It’s not you …

Well, maybe it’s you…

I had to break up with Mama J, just a little bit. I’m sure there is some kind of official name for this — caregiver syndrome, or something like that — but the day I cracked was Hallmark Ornament Day, aka Big Deal Day 2016.

Each year, Mama J buys Hallmark ornaments for friends and family for Christmas. It’s not really my thing, but so much love and care and thought goes into it that it’s become quite meaningful, both for donor and recipient. It works something like this: the customer gets a “wish book” and places his or her order months ahead of time. Then, in early to mid-July, the ornaments come in to a local Hallmark store. This is a Big Deal of a day in the Hallmark ornament world.

So Big Deal Day arrived, and my job was to take Mama J to the Hallmark store to pick up her ginormous ornament order, and then we would go back to her apartment, take everything out of the boxes and ooh and aah over them, then repack all of the ornaments. The first part of this went off without a hitch. It was even kind of festive and fun. The Hallmark store had a photo booth of sorts, and snacks, and lots of excited people picking up their ornament orders. Mama J carefully checked off her two bags of ornaments against her list, had me push her wheelchair around the store while she added a few more items to the pile, and checked out her small fortune’s worth of ornaments.

All finished, we loaded up in the car and headed out. Then, Mama J wanted to go to the post office. This was totally fine; she had everything ready to go, and we got through it relatively painlessly. Now, please understand that Saturdays (did I mention it was a Saturday?) are pretty sacred to B and me. We go run in the morning, have breakfast, and then settle into the business of errand-running and spending precious time together since it’s really our only day that we typically have to ourselves. So, since Mama J and I were on our big Ornament Day adventure, B and I had postponed hanging out, but we did have a much-anticipated lunch date.

Back to the post office. Mama J and I finished up, and I had started pushing her wheelchair back to the car when she said, “I need to go to the grocery store.” I can’t explain what happened next, really, except I felt everything in me go absolutely flat. I didn’t know whether to cry or yell at her. I was filled with both anguish and anger. I know that seems like a perfectly reasonable and appropriate request, to go to the grocery store in the midst of running other errands, but I was suddenly stricken by the fact that I had allotted a certain amount of time on my Saturday, and now Mama J wanted more of it, and I just didn’t think I could give any more. For the past eight or nine months, I have given and given and given — every spare moment I can spend with her — and this one simple request was just too much.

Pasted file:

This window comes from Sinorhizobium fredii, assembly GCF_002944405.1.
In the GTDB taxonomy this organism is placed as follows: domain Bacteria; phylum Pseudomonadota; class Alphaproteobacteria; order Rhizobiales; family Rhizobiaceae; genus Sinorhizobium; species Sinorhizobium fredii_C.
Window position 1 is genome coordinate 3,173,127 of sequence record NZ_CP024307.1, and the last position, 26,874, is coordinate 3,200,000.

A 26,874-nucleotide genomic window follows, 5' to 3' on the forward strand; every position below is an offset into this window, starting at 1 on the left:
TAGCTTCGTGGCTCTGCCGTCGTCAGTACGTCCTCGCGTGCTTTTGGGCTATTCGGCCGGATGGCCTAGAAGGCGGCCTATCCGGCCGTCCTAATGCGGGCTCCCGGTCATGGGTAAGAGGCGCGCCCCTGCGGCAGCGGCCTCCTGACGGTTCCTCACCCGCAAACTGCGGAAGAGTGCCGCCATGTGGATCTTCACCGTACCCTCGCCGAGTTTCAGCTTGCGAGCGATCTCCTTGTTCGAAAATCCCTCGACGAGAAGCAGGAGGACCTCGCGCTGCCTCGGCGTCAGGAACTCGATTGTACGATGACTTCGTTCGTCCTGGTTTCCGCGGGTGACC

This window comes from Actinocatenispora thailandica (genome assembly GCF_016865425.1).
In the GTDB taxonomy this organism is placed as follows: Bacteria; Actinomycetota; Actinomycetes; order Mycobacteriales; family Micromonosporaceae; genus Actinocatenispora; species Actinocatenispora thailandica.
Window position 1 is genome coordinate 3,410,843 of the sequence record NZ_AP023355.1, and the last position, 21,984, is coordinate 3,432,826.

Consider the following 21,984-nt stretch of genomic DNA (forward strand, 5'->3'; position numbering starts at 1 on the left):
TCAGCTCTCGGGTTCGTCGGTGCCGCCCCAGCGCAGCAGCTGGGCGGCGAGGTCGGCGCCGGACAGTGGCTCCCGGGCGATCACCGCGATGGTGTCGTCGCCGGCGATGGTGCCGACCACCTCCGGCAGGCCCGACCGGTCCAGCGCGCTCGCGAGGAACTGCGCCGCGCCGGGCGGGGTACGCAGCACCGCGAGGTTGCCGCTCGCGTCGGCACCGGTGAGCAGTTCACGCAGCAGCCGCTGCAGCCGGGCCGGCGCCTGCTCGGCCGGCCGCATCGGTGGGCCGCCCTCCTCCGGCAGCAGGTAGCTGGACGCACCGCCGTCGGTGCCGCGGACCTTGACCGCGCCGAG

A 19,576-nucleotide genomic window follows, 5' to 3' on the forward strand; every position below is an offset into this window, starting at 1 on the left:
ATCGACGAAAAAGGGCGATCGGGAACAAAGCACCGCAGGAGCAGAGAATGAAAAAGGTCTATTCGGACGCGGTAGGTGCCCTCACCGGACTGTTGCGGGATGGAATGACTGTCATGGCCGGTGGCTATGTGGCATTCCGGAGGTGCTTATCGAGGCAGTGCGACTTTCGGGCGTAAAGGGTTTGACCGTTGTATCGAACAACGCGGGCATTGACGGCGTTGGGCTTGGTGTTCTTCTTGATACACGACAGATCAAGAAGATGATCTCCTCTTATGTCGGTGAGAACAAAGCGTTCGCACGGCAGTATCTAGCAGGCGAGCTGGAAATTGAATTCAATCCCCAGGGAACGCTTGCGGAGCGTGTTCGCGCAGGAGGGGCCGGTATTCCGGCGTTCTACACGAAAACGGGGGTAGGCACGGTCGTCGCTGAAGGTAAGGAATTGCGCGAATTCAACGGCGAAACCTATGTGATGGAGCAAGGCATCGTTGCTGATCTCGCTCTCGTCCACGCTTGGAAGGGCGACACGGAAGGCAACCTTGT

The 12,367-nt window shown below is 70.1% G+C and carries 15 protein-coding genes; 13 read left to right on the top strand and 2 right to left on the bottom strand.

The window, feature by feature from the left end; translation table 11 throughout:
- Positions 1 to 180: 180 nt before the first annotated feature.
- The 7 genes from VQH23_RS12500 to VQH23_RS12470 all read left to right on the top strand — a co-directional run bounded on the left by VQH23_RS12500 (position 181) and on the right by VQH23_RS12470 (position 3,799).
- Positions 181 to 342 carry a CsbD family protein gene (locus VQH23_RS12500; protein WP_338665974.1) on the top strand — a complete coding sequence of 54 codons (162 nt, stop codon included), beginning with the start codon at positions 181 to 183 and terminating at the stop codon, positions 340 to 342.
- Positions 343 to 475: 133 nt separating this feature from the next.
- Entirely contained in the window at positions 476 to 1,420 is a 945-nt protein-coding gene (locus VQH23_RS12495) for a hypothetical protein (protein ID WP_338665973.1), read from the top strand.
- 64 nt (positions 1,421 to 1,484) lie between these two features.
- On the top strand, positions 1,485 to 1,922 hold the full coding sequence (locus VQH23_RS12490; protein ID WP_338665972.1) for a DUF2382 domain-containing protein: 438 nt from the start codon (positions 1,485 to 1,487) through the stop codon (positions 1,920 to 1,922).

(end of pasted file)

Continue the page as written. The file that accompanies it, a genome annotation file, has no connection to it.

My voice trembling, I said, “Mama, you’re going to have to help me.” Instantly concerned, she asked what was wrong. Somehow, I managed to choke it out. I know this is hard on you. I know you don’t get to go out much and when you do, you try to make it count. But I’ve allotted a certain amount of time to these errands. I have a much-needed lunch date with my husband. I can’t go to the grocery store and ooh and aah over ornaments. We’ll have to choose the grocery store over ornament unpacking.

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This is what it looks like to break up with your mom a little bit.

I felt awful. I felt like the worst human being on the planet. I stood my ground, and it made me feel incredibly selfish and small. My feelings were hurt, and her feelings were hurt, and we somehow got through the grocery store and back to her apartment, and I went off to my lunch date, and she sat there later and unpacked and labeled the ornaments all by herself, and we never spoke of them again. Even now, writing these words, I can still feel our mutual pain in that moment.